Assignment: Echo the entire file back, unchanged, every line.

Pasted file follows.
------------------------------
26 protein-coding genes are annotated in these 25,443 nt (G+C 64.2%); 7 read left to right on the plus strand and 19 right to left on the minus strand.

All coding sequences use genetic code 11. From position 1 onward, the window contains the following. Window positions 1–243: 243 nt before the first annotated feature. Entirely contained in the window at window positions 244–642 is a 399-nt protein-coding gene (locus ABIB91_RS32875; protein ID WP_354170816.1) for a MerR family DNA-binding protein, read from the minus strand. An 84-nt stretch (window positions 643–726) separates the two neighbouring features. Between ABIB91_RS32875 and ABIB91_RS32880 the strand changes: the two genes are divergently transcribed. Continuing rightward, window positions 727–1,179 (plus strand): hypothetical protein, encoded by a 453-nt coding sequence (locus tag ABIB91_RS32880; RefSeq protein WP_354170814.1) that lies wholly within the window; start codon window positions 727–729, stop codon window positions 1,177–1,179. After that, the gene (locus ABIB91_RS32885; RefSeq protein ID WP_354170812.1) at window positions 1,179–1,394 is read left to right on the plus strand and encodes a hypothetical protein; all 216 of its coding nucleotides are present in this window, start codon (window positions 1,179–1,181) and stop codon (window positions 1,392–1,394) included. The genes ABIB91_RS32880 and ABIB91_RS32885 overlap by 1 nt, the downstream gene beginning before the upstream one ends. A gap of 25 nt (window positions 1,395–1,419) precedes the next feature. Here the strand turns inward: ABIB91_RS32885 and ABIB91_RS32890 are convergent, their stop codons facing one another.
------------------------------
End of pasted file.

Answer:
26 protein-coding genes are annotated in these 25,443 nt (G+C 64.2%); 7 read left to right on the plus strand and 19 right to left on the minus strand.

All coding sequences use genetic code 11. From position 1 onward, the window contains the following. Window positions 1–243: 243 nt before the first annotated feature. Entirely contained in the window at window positions 244–642 is a 399-nt protein-coding gene (locus ABIB91_RS32875; protein ID WP_354170816.1) for a MerR family DNA-binding protein, read from the minus strand. An 84-nt stretch (window positions 643–726) separates the two neighbouring features. Between ABIB91_RS32875 and ABIB91_RS32880 the strand changes: the two genes are divergently transcribed. Continuing rightward, window positions 727–1,179 (plus strand): hypothetical protein, encoded by a 453-nt coding sequence (locus tag ABIB91_RS32880; RefSeq protein WP_354170814.1) that lies wholly within the window; start codon window positions 727–729, stop codon window positions 1,177–1,179. After that, the gene (locus ABIB91_RS32885; RefSeq protein ID WP_354170812.1) at window positions 1,179–1,394 is read left to right on the plus strand and encodes a hypothetical protein; all 216 of its coding nucleotides are present in this window, start codon (window positions 1,179–1,181) and stop codon (window positions 1,392–1,394) included. The genes ABIB91_RS32880 and ABIB91_RS32885 overlap by 1 nt, the downstream gene beginning before the upstream one ends. A gap of 25 nt (window positions 1,395–1,419) precedes the next feature. Here the strand turns inward: ABIB91_RS32885 and ABIB91_RS32890 are convergent, their stop codons facing one another.